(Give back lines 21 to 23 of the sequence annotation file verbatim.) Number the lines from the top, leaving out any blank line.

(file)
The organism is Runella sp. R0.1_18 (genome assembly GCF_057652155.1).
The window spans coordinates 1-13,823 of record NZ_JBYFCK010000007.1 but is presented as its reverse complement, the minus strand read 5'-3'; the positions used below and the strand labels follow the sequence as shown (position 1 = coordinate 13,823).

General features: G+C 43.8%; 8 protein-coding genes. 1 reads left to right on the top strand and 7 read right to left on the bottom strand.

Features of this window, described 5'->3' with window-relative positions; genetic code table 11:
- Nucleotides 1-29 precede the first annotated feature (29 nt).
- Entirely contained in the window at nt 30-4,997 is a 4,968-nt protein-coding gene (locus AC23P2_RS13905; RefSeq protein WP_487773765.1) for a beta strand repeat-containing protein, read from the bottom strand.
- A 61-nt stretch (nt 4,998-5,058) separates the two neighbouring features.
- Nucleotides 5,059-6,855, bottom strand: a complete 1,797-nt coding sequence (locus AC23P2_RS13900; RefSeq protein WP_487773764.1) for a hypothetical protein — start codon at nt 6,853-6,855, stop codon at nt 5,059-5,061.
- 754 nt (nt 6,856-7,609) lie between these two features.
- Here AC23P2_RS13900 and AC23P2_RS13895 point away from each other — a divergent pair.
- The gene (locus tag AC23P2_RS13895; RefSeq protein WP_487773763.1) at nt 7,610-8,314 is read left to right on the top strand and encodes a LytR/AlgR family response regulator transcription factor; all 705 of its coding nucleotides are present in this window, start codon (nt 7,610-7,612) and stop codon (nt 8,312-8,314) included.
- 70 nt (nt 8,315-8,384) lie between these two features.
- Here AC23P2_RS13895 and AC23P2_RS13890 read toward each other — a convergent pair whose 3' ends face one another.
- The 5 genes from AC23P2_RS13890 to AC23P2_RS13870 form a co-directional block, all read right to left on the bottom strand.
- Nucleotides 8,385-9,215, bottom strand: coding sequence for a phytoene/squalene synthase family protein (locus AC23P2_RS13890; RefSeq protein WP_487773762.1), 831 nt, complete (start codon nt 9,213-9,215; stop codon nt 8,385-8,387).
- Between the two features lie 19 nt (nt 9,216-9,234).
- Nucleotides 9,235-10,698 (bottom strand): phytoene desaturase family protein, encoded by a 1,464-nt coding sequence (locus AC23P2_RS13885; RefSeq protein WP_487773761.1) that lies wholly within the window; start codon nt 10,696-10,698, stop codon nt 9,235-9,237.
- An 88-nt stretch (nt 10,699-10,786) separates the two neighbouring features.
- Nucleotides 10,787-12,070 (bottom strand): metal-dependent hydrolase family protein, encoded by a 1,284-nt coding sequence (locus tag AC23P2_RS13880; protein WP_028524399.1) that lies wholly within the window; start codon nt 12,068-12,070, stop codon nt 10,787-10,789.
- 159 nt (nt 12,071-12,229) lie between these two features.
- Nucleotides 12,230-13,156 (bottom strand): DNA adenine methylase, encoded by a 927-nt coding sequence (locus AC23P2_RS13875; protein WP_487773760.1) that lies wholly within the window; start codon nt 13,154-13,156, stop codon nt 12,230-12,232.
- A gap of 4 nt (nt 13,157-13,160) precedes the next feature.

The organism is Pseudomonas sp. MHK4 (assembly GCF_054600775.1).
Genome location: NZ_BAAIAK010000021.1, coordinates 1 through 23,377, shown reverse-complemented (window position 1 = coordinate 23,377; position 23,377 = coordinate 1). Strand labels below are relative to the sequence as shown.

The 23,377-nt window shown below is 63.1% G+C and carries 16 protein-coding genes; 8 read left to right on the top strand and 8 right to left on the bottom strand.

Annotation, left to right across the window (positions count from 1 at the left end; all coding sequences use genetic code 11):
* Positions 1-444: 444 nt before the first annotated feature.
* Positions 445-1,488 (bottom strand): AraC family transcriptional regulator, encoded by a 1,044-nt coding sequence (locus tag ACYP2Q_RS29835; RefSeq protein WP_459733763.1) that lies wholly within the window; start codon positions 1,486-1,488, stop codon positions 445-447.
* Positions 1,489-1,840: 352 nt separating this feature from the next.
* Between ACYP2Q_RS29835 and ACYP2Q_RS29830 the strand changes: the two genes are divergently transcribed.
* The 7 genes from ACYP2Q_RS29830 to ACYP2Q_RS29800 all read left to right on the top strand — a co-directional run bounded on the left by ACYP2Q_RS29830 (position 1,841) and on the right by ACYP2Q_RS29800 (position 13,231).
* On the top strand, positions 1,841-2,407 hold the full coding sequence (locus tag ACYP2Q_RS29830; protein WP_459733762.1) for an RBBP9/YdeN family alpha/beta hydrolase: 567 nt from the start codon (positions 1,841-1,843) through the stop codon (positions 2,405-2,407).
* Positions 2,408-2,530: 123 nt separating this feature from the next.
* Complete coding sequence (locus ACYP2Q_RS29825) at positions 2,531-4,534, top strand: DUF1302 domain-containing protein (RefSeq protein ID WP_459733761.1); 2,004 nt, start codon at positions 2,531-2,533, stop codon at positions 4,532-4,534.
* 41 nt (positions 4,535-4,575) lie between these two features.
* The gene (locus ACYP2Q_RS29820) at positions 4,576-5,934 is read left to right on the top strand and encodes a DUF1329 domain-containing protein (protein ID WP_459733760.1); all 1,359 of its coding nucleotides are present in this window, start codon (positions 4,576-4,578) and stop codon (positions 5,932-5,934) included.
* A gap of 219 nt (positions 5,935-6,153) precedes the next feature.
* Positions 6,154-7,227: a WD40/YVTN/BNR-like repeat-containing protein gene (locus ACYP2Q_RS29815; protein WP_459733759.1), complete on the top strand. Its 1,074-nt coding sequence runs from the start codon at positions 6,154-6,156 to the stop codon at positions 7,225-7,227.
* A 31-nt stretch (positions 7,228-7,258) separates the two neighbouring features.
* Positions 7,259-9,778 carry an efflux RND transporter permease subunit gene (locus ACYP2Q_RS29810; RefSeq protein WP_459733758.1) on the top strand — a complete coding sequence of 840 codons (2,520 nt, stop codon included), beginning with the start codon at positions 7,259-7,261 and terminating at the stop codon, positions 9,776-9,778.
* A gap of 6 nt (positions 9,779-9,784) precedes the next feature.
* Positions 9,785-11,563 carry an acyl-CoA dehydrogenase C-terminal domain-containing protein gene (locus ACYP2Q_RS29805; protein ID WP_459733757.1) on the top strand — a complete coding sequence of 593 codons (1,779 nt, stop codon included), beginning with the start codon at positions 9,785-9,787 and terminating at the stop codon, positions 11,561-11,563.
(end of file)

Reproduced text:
- Nucleotides 12,230-13,156 (bottom strand): DNA adenine methylase, encoded by a 927-nt coding sequence (locus AC23P2_RS13875; protein WP_487773760.1) that lies wholly within the window; start codon nt 13,154-13,156, stop codon nt 12,230-12,232.
- A gap of 4 nt (nt 13,157-13,160) precedes the next feature.

The organism is Pseudomonas sp. MHK4 (assembly GCF_054600775.1).